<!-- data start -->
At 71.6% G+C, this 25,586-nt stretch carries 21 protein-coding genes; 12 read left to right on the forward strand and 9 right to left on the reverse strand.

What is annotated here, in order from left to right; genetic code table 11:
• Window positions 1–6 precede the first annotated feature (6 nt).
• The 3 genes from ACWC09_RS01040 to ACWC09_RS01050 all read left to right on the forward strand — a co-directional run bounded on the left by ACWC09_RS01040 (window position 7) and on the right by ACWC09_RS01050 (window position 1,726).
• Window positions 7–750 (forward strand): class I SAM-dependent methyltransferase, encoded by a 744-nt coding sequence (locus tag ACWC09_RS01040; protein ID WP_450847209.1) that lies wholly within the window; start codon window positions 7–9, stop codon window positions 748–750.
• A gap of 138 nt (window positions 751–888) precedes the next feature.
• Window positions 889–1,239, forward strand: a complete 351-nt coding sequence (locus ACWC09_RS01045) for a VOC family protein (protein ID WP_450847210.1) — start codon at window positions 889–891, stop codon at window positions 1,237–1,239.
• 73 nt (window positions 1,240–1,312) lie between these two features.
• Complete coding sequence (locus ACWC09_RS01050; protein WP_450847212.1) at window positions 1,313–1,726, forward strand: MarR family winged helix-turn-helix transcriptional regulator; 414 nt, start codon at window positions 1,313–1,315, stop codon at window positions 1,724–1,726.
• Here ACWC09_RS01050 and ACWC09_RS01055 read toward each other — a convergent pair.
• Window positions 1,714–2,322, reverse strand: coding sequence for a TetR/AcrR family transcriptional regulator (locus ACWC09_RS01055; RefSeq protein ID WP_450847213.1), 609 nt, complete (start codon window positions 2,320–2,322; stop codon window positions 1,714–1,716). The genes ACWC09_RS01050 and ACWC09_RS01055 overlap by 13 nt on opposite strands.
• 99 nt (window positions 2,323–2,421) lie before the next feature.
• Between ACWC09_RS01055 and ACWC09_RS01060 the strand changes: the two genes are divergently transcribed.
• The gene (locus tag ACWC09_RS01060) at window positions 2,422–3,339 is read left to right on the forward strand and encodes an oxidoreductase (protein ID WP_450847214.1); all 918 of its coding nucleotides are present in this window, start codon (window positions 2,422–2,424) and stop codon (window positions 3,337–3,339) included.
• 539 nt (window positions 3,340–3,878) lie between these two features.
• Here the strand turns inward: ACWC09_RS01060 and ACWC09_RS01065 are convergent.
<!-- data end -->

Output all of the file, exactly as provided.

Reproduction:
At 71.6% G+C, this 25,586-nt stretch carries 21 protein-coding genes; 12 read left to right on the forward strand and 9 right to left on the reverse strand.

What is annotated here, in order from left to right; genetic code table 11:
• Window positions 1–6 precede the first annotated feature (6 nt).
• The 3 genes from ACWC09_RS01040 to ACWC09_RS01050 all read left to right on the forward strand — a co-directional run bounded on the left by ACWC09_RS01040 (window position 7) and on the right by ACWC09_RS01050 (window position 1,726).
• Window positions 7–750 (forward strand): class I SAM-dependent methyltransferase, encoded by a 744-nt coding sequence (locus tag ACWC09_RS01040; protein ID WP_450847209.1) that lies wholly within the window; start codon window positions 7–9, stop codon window positions 748–750.
• A gap of 138 nt (window positions 751–888) precedes the next feature.
• Window positions 889–1,239, forward strand: a complete 351-nt coding sequence (locus ACWC09_RS01045) for a VOC family protein (protein ID WP_450847210.1) — start codon at window positions 889–891, stop codon at window positions 1,237–1,239.
• 73 nt (window positions 1,240–1,312) lie between these two features.
• Complete coding sequence (locus ACWC09_RS01050; protein WP_450847212.1) at window positions 1,313–1,726, forward strand: MarR family winged helix-turn-helix transcriptional regulator; 414 nt, start codon at window positions 1,313–1,315, stop codon at window positions 1,724–1,726.
• Here ACWC09_RS01050 and ACWC09_RS01055 read toward each other — a convergent pair.
• Window positions 1,714–2,322, reverse strand: coding sequence for a TetR/AcrR family transcriptional regulator (locus ACWC09_RS01055; RefSeq protein ID WP_450847213.1), 609 nt, complete (start codon window positions 2,320–2,322; stop codon window positions 1,714–1,716). The genes ACWC09_RS01050 and ACWC09_RS01055 overlap by 13 nt on opposite strands.
• 99 nt (window positions 2,323–2,421) lie before the next feature.
• Between ACWC09_RS01055 and ACWC09_RS01060 the strand changes: the two genes are divergently transcribed.
• The gene (locus tag ACWC09_RS01060) at window positions 2,422–3,339 is read left to right on the forward strand and encodes an oxidoreductase (protein ID WP_450847214.1); all 918 of its coding nucleotides are present in this window, start codon (window positions 2,422–2,424) and stop codon (window positions 3,337–3,339) included.
• 539 nt (window positions 3,340–3,878) lie between these two features.
• Here the strand turns inward: ACWC09_RS01060 and ACWC09_RS01065 are convergent.